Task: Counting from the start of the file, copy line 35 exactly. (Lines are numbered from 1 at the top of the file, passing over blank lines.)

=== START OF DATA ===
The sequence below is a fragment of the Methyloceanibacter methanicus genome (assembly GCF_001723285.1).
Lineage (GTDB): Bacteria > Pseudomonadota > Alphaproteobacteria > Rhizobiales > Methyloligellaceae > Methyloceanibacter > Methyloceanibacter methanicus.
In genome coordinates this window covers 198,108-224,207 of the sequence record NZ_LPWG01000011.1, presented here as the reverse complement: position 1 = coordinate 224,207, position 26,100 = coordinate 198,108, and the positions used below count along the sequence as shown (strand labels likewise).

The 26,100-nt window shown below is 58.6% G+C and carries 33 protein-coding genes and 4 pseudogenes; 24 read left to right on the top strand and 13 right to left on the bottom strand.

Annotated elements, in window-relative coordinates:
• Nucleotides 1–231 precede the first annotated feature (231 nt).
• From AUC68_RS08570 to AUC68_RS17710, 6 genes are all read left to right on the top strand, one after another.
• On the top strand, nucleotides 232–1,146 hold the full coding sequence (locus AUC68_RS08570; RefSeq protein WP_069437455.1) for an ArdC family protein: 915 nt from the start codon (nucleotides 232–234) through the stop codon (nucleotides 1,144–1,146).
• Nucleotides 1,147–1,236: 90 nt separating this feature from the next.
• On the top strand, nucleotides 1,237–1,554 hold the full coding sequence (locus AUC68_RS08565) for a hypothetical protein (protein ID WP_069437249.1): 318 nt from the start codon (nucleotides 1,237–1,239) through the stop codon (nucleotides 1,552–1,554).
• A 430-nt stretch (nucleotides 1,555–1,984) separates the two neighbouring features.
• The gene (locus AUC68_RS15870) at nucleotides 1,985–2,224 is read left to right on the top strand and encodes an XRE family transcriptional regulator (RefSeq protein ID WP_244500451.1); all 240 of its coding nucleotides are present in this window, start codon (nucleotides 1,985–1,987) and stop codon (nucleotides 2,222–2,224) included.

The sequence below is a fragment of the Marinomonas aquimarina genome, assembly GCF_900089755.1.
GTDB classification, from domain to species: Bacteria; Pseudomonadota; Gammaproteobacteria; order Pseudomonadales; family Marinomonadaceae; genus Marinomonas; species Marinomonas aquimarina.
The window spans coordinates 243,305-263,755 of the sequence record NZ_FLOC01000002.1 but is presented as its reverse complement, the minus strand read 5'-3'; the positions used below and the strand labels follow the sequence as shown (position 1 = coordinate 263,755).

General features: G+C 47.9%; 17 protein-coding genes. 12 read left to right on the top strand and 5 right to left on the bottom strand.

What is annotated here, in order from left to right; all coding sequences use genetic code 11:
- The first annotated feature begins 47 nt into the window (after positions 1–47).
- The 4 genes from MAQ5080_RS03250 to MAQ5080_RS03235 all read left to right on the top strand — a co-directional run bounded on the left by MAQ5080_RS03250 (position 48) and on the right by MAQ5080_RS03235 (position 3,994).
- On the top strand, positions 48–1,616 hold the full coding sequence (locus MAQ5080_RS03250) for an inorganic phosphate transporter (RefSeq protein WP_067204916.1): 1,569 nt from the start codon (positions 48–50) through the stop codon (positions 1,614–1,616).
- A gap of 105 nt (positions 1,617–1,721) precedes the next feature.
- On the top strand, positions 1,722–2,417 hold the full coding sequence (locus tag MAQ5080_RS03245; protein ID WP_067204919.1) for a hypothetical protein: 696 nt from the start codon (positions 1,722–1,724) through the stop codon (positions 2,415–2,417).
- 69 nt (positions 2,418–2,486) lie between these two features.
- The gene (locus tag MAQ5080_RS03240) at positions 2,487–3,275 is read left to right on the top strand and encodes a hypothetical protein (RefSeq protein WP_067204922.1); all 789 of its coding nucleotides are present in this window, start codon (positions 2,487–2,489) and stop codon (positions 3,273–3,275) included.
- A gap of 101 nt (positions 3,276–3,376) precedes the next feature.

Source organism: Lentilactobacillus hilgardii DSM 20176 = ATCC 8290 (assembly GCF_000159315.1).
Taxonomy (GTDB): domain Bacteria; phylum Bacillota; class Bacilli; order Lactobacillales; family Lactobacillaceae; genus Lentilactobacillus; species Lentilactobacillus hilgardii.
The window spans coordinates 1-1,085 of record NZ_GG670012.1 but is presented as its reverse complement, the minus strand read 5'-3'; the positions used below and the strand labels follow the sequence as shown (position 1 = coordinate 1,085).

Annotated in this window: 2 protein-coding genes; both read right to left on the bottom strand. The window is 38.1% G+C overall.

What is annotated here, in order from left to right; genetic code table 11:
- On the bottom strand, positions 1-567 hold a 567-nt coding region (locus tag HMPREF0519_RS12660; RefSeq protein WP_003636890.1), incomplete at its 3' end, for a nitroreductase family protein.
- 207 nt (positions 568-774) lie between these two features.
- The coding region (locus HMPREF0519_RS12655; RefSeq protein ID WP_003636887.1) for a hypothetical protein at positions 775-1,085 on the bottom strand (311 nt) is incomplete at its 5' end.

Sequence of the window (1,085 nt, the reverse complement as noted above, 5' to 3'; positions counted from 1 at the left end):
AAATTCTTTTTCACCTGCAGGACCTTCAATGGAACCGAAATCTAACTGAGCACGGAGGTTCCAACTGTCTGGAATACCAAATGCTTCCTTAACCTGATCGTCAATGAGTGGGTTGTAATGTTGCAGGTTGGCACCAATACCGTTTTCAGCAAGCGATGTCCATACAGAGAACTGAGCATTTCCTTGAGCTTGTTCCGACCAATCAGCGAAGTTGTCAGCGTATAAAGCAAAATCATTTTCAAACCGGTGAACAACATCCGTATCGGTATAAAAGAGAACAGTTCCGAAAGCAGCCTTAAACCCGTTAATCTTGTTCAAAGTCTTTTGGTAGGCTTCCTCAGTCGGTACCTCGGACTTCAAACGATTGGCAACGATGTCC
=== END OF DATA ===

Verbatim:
AAATTCTTTTTCACCTGCAGGACCTTCAATGGAACCGAAATCTAACTGAGCACGGAGGTTCCAACTGTCTGGAATACCAAATGCTTCCTTAACCTGATCGTCAATGAGTGGGTTGTAATGTTGCAGGTTGGCACCAATACCGTTTTCAGCAAGCGATGTCCATACAGAGAACTGAGCATTTCCTTGAGCTTGTTCCGACCAATCAGCGAAGTTGTCAGCGTATAAAGCAAAATCATTTTCAAACCGGTGAACAACATCCGTATCGGTATAAAAGAGAACAGTTCCGAAAGCAGCCTTAAACCCGTTAATCTTGTTCAAAGTCTTTTGGTAGGCTTCCTCAGTCGGTACCTCGGACTTCAAACGATTGGCAACGATGTCC